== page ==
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Doctor Recounts South Pole Cancer Ordeal


Jerri Nielsen traveled to the South Pole prepared for winter temperatures that average minus 49°F (-45°C), around-the-clock darkness, and the isolation of the world’s least-populated continent. These trials proved challenge enough for Nielsen—and then she found a cancerous lump in her breast.


Dr. Jerri Nielsen
Photograph courtesy of the National Science Foundation


After a divorce and nearly two decades as an emergency room doctor in Ohio, an advertisement for a physician caught Nielsen’s eye. The assignment: to join a team of 41 at the U.S. National Science Foundation’s Amundsen-Scott South Pole research station.

“I felt a prickling sensation up and down my skin, like the kind of physical excitement a child feels at the sight of a bicycle under the Christmas tree,” writes Nielsen in her new book, Ice Bound: A Doctor’s Incredible Battle for Survival at the South Pole.

The book profiles Nielsen’s family difficulties and how she hoped this experience would offer her a new perspective on life.

“I believe in geographic cures—they allow you to throw all your cards in the air and see where they land, then pick them back up and deal them again,” writes Nielsen.

Ready for a new “deal,” Nielsen accepted the challenge—unaware that her medical skills would be put to the ultimate test 10,000 miles (16,000 kilometers) from home.

The idea of keeping people healthy was a thrill for her, not just facing potential lethal cold, she said in an interview Tuesday. “I lived in a cold, black hole with 40 of my best friends. We were in the most remote place on Earth and we were on the end of the supply line.”

As the only physician at the research station, Nielsen’s responsibilities included treating dental emergencies, frostbite, and mental illness.

“The only thing that frightened me was what frightens every doctor in Antarctica, that maybe there would be someone I wouldn’t be able to save,” said Nielsen.

Adventure Turns Extreme

In March 1999, a month after falling temperatures isolated the team for the winter, Nielsen discovered a lump in her breast. She knew the situation was serious once her lymph nodes became swollen. She had no choice but to perform a biopsy on herself.

Practicing first on yams, oranges, and chicken breasts, Nielsen performed the biopsy with the assistance of the team’s welder—using ice as an anesthetic.

Consulting physicians via satellite and e-mail, Nielsen’s worst fears were realized when her oncologist confirmed that the lump was malignant—and there was a 50 percent chance she would die from it.

Rescuers would not be able to safely evacuate her from the Amundsen-Scott South Pole Station until at least four months later. Nielsen feared the cancer would spread without immediate treatment and she might become too sick to care for her team.

A True Survivor

In an unprecedented flight a month later—when conditions were still not conducive for the plane to land safely—an airdrop brought the drugs Nielsen would need for chemotherapy. Nielsen worked with her fellow “Polies” to mix the chemicals.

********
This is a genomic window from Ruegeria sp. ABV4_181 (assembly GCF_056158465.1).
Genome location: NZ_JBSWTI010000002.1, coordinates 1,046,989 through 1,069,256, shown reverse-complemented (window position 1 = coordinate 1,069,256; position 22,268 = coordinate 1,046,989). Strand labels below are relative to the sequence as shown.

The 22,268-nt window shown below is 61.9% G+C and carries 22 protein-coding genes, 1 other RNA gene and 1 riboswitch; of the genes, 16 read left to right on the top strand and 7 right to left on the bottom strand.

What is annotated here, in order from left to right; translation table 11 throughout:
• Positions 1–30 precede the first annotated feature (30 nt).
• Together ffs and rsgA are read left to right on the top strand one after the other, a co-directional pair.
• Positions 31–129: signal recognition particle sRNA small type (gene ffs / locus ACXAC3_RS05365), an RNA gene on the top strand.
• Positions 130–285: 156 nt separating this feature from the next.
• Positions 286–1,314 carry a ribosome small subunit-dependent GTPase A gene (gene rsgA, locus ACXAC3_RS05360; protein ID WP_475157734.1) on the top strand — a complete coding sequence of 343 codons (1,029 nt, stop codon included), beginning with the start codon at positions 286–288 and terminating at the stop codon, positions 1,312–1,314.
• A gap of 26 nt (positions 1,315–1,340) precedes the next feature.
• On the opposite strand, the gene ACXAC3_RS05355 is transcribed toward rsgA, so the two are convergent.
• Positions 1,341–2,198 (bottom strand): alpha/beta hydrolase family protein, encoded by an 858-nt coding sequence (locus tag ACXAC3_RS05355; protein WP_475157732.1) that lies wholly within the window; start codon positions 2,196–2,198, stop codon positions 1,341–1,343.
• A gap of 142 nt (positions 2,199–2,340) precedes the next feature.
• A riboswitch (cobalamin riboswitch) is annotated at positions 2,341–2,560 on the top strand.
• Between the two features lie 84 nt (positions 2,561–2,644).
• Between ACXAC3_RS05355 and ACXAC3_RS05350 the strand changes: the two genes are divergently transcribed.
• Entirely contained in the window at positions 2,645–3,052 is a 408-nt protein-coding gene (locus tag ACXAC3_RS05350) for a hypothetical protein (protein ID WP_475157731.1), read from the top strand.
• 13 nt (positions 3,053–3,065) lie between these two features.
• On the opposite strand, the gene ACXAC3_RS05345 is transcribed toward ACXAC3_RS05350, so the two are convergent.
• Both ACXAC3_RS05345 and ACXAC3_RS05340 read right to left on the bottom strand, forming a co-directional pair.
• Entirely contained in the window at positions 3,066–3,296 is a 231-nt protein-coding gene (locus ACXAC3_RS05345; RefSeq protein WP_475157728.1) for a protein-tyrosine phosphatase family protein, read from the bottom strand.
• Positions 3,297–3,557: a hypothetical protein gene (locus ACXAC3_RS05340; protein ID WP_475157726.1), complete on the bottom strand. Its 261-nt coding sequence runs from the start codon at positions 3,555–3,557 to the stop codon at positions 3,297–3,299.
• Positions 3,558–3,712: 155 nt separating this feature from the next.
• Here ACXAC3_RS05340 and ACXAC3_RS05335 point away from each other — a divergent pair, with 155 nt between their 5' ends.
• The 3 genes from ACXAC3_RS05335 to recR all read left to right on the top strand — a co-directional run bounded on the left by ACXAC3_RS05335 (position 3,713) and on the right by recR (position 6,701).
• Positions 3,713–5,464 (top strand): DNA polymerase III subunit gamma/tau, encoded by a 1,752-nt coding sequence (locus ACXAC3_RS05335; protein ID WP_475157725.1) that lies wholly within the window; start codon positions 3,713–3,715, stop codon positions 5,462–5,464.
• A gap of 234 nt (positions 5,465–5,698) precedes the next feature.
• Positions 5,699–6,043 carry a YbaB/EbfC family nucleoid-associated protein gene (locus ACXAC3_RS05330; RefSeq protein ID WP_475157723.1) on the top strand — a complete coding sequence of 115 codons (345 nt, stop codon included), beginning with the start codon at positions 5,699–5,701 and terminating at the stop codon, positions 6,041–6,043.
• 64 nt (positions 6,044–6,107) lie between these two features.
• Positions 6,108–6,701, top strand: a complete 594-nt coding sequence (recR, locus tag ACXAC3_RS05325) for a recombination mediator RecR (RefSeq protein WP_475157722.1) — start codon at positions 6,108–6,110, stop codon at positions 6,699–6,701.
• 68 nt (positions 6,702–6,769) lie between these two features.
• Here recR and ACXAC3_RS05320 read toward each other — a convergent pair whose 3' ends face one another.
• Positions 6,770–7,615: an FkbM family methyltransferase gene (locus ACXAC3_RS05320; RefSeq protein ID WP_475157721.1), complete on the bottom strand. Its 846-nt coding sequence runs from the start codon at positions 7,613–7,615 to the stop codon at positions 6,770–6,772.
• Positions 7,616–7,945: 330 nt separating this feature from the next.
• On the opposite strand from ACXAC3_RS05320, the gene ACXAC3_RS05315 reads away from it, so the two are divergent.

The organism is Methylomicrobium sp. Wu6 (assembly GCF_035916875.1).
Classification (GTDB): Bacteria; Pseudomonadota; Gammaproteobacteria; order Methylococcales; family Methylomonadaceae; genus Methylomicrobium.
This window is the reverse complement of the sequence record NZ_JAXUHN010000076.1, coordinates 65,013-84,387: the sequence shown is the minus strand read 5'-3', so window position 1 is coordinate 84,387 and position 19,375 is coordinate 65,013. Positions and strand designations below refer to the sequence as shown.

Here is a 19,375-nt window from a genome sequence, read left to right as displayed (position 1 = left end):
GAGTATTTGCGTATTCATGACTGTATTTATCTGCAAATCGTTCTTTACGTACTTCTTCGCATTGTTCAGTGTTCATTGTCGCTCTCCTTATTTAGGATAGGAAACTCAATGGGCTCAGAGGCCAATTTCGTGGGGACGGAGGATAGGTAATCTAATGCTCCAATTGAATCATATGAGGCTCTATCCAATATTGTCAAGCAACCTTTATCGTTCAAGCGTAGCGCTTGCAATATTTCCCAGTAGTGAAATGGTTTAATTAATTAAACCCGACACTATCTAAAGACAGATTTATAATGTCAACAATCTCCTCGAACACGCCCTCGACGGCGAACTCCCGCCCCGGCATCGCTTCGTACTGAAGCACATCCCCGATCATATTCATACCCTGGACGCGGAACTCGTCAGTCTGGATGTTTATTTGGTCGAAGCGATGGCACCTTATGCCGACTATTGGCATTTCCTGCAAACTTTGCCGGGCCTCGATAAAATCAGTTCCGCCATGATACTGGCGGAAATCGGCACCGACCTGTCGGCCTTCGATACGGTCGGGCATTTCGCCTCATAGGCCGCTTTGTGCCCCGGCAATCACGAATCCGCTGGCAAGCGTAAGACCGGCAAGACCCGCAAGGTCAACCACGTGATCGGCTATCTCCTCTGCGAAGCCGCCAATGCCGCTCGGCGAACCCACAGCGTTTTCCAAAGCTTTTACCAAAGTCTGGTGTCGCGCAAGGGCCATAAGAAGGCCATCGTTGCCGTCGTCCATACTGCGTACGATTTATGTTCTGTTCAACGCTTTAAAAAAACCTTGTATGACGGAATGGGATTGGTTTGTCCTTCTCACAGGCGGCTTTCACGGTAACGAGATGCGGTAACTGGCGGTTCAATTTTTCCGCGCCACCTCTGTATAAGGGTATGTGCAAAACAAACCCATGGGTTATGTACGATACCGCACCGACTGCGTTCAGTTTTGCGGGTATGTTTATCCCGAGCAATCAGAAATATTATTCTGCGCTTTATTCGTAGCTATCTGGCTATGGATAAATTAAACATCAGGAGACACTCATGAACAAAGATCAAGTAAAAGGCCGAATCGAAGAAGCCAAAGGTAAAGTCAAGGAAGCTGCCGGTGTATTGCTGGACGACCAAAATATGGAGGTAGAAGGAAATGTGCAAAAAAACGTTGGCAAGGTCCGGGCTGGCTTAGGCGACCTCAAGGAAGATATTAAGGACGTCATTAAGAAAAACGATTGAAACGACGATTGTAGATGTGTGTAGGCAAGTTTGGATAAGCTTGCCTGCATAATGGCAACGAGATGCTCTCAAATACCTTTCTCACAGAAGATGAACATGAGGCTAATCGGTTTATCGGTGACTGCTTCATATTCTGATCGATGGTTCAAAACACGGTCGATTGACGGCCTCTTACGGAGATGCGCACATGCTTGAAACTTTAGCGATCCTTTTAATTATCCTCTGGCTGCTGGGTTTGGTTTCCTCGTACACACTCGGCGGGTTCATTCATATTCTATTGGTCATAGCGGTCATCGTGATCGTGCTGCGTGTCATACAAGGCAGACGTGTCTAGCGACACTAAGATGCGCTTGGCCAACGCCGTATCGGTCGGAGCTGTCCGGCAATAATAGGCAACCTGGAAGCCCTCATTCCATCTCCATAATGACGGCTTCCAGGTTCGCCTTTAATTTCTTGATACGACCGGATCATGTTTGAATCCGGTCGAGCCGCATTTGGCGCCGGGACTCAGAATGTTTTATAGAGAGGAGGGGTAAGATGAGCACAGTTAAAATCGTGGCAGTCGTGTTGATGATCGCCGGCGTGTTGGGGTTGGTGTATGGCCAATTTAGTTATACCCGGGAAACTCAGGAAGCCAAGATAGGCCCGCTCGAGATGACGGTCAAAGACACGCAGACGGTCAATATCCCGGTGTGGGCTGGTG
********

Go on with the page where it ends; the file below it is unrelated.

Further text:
Despite the chemotherapy, the lump grew and doctors were concerned the cancer would spread to Nielsen’s brain. “I thought I was going to die,” she said.

She feared for her life because it would be at least eight months before help could arrive. “I have seen life now,” Nielsen remembered writing in her diary. “Thank goodness that my last year was this wonderful.”

Nielsen persevered with the chemotherapy, however, completing several rounds of treatment with the air-dropped drugs.

In a daring rescue mission in October 1999, an Air Force National Guard plane landed in a wind storm with zero visibility and minus 58°F (-50°C)—the temperature at which fuel begins to freeze—to bring Nielsen back to the United States for treatment.

“Originally, I did not want to be rescued...I thought it was unsafe.” said Nielsen. Nielsen was reluctant to leave her post unless another physician replaced her. She also worried it would be dangerous for an aircraft to land in the unfavorable polar winter conditions. Upon leaving the pole, Nielsen was replaced by physician Hugh Cowan.

After surgery, she says there are no signs of cancer.

“I couldn’t have survived without them,” said Nielsen about the pilots and the team that helped save her life.

For more on Jerri Nielsen’s adventures, U.S. viewers can tune in to National Geographic Today on the National Geographic channel at 7 and 10 p.m.

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More Information
Polar Oddities
Nielsen observed many weird biological phenomena while in the South Pole. “Hair would grow amazingly fast or not at all,” she writes. “I last shaved my legs in Ohio before I headed to the Ice. Weeks later, I still had no hair on my legs or under my arms, but my fingernails were growing like claws…my toenails were like talons.”

In addition, Nielsen writes that “wounds don’t heal well at the South Pole during the months of perpetual sunlight (although they do better in the wintertime, for some mysterious reason).”